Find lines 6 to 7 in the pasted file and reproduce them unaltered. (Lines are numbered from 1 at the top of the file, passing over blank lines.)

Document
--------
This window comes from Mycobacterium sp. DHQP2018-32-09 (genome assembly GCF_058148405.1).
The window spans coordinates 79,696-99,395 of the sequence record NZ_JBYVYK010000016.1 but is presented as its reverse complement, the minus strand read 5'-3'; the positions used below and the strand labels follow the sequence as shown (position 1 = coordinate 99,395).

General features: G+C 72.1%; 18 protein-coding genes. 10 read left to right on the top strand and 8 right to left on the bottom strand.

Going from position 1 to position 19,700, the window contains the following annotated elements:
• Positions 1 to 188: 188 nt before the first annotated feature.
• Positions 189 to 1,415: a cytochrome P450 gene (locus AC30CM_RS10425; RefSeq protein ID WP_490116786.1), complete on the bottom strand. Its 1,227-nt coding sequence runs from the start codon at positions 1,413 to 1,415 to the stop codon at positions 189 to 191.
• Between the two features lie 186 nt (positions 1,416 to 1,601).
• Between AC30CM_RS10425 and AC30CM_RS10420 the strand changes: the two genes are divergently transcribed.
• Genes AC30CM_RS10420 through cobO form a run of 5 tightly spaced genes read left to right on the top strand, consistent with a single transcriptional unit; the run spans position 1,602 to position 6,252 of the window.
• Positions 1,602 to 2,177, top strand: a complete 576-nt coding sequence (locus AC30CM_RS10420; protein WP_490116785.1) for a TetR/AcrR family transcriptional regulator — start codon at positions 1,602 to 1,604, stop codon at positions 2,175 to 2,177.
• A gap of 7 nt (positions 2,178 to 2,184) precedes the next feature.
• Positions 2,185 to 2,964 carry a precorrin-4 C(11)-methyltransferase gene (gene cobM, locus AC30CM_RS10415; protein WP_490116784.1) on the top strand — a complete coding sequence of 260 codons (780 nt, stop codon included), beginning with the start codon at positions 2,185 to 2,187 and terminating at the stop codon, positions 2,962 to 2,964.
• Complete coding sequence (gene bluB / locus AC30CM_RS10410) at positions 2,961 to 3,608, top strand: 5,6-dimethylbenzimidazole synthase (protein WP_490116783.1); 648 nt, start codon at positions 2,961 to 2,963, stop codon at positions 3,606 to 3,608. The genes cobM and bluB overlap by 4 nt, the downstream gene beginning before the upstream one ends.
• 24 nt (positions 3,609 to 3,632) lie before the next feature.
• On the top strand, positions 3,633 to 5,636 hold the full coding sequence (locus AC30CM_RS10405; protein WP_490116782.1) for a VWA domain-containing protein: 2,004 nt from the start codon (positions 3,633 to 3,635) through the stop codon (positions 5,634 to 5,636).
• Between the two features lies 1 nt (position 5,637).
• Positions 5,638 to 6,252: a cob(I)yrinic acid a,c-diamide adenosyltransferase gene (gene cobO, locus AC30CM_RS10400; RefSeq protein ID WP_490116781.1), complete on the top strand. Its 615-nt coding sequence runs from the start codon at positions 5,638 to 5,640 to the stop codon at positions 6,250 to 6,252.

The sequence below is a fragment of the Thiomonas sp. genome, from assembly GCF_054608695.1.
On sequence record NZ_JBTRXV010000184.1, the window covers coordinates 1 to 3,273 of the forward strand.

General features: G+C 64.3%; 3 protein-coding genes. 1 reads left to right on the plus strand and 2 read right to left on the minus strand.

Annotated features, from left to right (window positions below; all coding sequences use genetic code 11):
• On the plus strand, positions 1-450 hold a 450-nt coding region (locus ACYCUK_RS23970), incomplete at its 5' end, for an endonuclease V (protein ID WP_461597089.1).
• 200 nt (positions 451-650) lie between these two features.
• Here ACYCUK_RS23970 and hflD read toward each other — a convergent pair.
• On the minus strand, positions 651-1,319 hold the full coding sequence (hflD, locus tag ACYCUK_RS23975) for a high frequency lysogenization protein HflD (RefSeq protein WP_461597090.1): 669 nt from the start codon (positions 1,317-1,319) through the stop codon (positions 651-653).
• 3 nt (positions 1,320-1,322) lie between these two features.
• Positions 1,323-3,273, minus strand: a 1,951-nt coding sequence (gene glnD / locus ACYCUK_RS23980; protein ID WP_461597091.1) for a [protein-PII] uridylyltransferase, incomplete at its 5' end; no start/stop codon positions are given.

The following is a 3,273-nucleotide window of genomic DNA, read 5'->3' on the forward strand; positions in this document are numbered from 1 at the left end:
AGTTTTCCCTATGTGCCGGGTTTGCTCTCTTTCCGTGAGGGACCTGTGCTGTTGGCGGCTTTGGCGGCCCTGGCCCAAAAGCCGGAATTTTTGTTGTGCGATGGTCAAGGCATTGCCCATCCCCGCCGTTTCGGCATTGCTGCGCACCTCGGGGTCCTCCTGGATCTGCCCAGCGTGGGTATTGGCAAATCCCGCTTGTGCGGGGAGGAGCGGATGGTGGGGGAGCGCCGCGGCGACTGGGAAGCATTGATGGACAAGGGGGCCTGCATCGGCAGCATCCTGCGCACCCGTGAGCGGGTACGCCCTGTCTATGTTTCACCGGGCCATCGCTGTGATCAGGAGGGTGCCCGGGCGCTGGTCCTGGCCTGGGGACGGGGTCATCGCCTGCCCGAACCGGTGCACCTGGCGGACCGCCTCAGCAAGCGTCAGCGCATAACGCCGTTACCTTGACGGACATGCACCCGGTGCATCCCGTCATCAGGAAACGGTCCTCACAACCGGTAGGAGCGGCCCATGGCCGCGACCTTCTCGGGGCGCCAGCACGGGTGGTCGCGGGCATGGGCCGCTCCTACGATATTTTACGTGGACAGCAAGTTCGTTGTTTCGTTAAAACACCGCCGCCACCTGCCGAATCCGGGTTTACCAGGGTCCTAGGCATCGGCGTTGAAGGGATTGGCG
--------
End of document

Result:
• Positions 189 to 1,415: a cytochrome P450 gene (locus AC30CM_RS10425; RefSeq protein ID WP_490116786.1), complete on the bottom strand. Its 1,227-nt coding sequence runs from the start codon at positions 1,413 to 1,415 to the stop codon at positions 189 to 191.
• Between the two features lie 186 nt (positions 1,416 to 1,601).